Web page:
do cats eyes glow in the dark

We now know that cat’s eyes appear to glow because they, along with the eyes of many other nocturnal animals, reflect light. All eyes reflect light, but some eyes have a special reflective structure called a tapetum lucidum that create the appearance of glowing at night.

Other animals’ eyes glow too

Many other animals that need to see at night have a tapetum lucidum. That includes predators and prey alike, everything from wild foxes to farmed sheep and goats.

The tapetum lucidum is also useful to fish, dolphins and other aquatic animals, because it helps them see better in murky, dark water.

In land animals, the tapetum is found in the top half of the eye behind the retina, because they need to see what is on the ground best. But in aquatic animals the tapetum takes up most of the eye, because they need to see all around them in the dark.

Like cats, the lemur, a small primate, and its close relative, the bush baby – also known as a “night monkey” – also have a superreflective tapetum made with riboflavin.

Even though a lot of animals have eyeshine, some small domesticated dogs lack this trait. Most animals with blue eyes and white or light-colored coats have also lost this trait.

So don’t be alarmed if your dog’s or cat’s eyes don’t glow. The list of other species without a tapetum lucidum includes pigs, birds, reptiles and most rodents and primates – including humans.

Species whose eyes glow have evolved to see better in low light because they either forage or need to look out for predators throughout the night, or they do most of their hunting at dawn and dusk. In fact, domesticated cats can see in conditions that are only 16 percent as bright as what people require. Read the full article on The Conversation. The article was translated into Bahasa Indonesia.

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For The Conversation’s Curious Kids, Braidee Foote, a clinical assistant professor in the University of Tennessee, Knoxville’s College of Veterinary Medicine, recently provided an explanation on why cats’ eyes glow.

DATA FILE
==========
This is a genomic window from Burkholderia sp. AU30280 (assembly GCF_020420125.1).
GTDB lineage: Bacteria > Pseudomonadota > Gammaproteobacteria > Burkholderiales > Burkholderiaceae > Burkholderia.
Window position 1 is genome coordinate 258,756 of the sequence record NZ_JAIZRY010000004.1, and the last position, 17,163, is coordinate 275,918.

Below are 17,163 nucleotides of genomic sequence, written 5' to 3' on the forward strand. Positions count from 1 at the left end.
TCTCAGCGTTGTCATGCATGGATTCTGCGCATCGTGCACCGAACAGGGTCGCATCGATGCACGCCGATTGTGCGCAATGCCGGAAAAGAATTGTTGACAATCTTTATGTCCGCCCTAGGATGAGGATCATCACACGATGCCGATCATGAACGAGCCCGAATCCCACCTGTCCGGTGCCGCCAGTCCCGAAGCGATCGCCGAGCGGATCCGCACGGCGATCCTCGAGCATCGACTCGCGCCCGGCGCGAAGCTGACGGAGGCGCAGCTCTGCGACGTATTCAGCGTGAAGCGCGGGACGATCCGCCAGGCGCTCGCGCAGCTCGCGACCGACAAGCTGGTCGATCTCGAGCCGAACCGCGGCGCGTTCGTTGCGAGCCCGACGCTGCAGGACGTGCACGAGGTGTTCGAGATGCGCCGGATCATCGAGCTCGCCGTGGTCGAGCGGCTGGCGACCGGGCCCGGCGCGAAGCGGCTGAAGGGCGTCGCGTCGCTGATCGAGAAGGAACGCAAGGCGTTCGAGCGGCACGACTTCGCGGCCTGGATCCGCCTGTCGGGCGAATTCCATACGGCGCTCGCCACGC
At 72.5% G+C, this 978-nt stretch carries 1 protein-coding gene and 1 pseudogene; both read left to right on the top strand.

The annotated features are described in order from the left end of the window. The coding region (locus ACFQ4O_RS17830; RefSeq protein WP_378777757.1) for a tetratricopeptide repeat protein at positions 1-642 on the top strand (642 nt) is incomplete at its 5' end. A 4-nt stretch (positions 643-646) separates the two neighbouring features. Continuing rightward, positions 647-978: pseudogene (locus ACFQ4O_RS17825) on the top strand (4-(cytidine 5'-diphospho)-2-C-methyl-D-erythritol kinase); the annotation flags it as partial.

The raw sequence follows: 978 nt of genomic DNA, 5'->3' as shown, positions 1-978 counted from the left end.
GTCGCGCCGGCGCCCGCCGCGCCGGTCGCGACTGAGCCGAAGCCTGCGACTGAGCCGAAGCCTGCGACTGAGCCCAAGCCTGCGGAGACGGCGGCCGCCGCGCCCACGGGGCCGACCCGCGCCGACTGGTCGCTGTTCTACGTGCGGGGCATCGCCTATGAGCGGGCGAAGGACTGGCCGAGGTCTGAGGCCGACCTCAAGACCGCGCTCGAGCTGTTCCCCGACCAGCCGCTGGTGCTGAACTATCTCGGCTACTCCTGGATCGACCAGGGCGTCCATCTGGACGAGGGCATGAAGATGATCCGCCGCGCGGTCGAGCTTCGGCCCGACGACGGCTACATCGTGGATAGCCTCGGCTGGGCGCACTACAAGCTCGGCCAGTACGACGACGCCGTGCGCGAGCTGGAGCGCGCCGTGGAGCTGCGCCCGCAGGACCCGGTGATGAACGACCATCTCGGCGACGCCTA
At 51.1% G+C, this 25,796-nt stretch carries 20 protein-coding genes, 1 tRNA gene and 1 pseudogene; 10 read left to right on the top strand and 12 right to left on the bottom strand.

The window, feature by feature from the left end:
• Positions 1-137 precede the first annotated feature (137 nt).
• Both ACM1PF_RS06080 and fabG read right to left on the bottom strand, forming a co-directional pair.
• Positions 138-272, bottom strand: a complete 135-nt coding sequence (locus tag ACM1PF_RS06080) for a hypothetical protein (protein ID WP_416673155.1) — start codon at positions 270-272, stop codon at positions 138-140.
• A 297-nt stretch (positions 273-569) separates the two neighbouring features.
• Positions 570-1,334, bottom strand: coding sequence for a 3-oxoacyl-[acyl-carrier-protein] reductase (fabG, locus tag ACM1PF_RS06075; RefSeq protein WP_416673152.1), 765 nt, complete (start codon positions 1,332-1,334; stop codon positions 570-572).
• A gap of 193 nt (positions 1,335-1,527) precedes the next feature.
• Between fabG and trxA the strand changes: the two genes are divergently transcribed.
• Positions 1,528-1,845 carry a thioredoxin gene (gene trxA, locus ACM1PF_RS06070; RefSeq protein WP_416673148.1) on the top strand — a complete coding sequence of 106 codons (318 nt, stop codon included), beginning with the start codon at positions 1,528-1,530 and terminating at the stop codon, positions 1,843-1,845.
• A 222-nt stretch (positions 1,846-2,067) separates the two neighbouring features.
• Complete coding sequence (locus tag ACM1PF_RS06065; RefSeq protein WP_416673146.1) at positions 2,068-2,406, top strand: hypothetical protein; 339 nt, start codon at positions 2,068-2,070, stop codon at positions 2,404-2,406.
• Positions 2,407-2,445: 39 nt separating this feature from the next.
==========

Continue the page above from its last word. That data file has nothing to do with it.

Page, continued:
Many animals, including most dogs and cats, have the ability to reflect light from their eyes. This explains why cats’ eyes typically glow in the dark or shine brightly in pictures taken in poorly lit areas. They may also glow when lit by a flashlight or a car’s headlights.


What colour do cats eyes glow in the dark?

In cats, the tapetum most often glows yellow-green or yellow-orange, but the color varies, just like their irises – the colorful part of their eye, which can be green, yellow, blue or golden. Variation in tapetum color is not unique to cats and can be found in lots of species.

What happens to cats eyes in the dark?

According to Purina, a cat’s eyes turn to slits during the day to allow less light into their vision while the pupils expand into a saucer-like state during the night to allow more light. This lets them see better at varying levels of light at a wider range than humans.

Do all animals eyes glow in the dark?

The majority of these glowing eyes belong to mammals, but spiders, alligators, and bullfrogs are a few other creatures with reflecting eyes. Some night birds also have eyes that glow in the dark, but their eyes do not have a tapetum layer. Scientists are still trying to solve the mystery of their source of eyeshine.

Can cats see in total darkness?

That’s important because even though cats have much better night vision than we do, they do need a small amount of light to see in the dark. So if you’re planning to go spelunking with your feline friend, know that cats can’t see in absolute darkness any more than we can. However, they can see very well in low light.